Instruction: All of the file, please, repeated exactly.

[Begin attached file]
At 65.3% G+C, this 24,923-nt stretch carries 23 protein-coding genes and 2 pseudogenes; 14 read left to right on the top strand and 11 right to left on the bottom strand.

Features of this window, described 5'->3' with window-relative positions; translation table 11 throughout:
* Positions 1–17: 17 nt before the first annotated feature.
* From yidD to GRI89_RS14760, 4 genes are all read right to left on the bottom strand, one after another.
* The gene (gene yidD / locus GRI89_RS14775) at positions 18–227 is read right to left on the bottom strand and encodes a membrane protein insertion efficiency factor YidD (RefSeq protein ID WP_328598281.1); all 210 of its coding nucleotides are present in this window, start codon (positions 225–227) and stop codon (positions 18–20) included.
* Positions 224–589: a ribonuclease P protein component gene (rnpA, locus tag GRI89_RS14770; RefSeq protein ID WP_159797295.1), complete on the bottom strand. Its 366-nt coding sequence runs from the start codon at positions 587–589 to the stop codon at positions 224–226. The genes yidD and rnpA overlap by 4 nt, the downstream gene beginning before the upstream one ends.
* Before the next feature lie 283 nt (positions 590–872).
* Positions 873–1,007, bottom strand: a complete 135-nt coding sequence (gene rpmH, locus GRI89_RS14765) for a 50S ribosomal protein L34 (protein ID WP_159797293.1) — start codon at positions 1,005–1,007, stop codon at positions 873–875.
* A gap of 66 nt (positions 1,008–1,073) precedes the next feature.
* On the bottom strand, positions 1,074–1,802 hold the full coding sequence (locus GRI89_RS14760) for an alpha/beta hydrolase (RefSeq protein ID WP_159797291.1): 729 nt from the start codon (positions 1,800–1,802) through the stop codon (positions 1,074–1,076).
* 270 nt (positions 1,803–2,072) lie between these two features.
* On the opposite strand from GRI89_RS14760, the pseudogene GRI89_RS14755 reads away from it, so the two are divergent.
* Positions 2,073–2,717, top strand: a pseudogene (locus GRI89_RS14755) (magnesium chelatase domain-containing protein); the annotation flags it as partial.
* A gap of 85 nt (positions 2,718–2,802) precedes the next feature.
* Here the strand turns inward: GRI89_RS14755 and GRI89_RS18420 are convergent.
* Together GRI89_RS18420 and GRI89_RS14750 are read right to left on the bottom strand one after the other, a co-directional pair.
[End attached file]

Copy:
At 65.3% G+C, this 24,923-nt stretch carries 23 protein-coding genes and 2 pseudogenes; 14 read left to right on the top strand and 11 right to left on the bottom strand.

Features of this window, described 5'->3' with window-relative positions; translation table 11 throughout:
* Positions 1–17: 17 nt before the first annotated feature.
* From yidD to GRI89_RS14760, 4 genes are all read right to left on the bottom strand, one after another.
* The gene (gene yidD / locus GRI89_RS14775) at positions 18–227 is read right to left on the bottom strand and encodes a membrane protein insertion efficiency factor YidD (RefSeq protein ID WP_328598281.1); all 210 of its coding nucleotides are present in this window, start codon (positions 225–227) and stop codon (positions 18–20) included.
* Positions 224–589: a ribonuclease P protein component gene (rnpA, locus tag GRI89_RS14770; RefSeq protein ID WP_159797295.1), complete on the bottom strand. Its 366-nt coding sequence runs from the start codon at positions 587–589 to the stop codon at positions 224–226. The genes yidD and rnpA overlap by 4 nt, the downstream gene beginning before the upstream one ends.
* Before the next feature lie 283 nt (positions 590–872).
* Positions 873–1,007, bottom strand: a complete 135-nt coding sequence (gene rpmH, locus GRI89_RS14765) for a 50S ribosomal protein L34 (protein ID WP_159797293.1) — start codon at positions 1,005–1,007, stop codon at positions 873–875.
* A gap of 66 nt (positions 1,008–1,073) precedes the next feature.
* On the bottom strand, positions 1,074–1,802 hold the full coding sequence (locus GRI89_RS14760) for an alpha/beta hydrolase (RefSeq protein ID WP_159797291.1): 729 nt from the start codon (positions 1,800–1,802) through the stop codon (positions 1,074–1,076).
* 270 nt (positions 1,803–2,072) lie between these two features.
* On the opposite strand from GRI89_RS14760, the pseudogene GRI89_RS14755 reads away from it, so the two are divergent.
* Positions 2,073–2,717, top strand: a pseudogene (locus GRI89_RS14755) (magnesium chelatase domain-containing protein); the annotation flags it as partial.
* A gap of 85 nt (positions 2,718–2,802) precedes the next feature.
* Here the strand turns inward: GRI89_RS14755 and GRI89_RS18420 are convergent.
* Together GRI89_RS18420 and GRI89_RS14750 are read right to left on the bottom strand one after the other, a co-directional pair.